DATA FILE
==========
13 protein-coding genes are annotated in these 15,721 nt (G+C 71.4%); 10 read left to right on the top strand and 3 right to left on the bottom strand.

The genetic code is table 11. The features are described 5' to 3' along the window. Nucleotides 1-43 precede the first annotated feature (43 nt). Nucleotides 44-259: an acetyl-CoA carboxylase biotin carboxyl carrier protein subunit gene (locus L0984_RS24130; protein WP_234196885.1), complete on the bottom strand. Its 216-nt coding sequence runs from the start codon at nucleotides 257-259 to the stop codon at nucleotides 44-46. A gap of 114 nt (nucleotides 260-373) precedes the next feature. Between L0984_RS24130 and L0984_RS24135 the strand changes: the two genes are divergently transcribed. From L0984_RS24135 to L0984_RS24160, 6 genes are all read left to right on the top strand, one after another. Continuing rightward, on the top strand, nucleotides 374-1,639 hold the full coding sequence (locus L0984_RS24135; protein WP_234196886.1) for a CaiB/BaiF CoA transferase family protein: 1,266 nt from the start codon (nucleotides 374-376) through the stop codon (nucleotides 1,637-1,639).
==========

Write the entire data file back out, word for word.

13 protein-coding genes are annotated in these 15,721 nt (G+C 71.4%); 10 read left to right on the top strand and 3 right to left on the bottom strand.

The genetic code is table 11. The features are described 5' to 3' along the window. Nucleotides 1-43 precede the first annotated feature (43 nt). Nucleotides 44-259: an acetyl-CoA carboxylase biotin carboxyl carrier protein subunit gene (locus L0984_RS24130; protein WP_234196885.1), complete on the bottom strand. Its 216-nt coding sequence runs from the start codon at nucleotides 257-259 to the stop codon at nucleotides 44-46. A gap of 114 nt (nucleotides 260-373) precedes the next feature. Between L0984_RS24130 and L0984_RS24135 the strand changes: the two genes are divergently transcribed. From L0984_RS24135 to L0984_RS24160, 6 genes are all read left to right on the top strand, one after another. Continuing rightward, on the top strand, nucleotides 374-1,639 hold the full coding sequence (locus L0984_RS24135; protein WP_234196886.1) for a CaiB/BaiF CoA transferase family protein: 1,266 nt from the start codon (nucleotides 374-376) through the stop codon (nucleotides 1,637-1,639).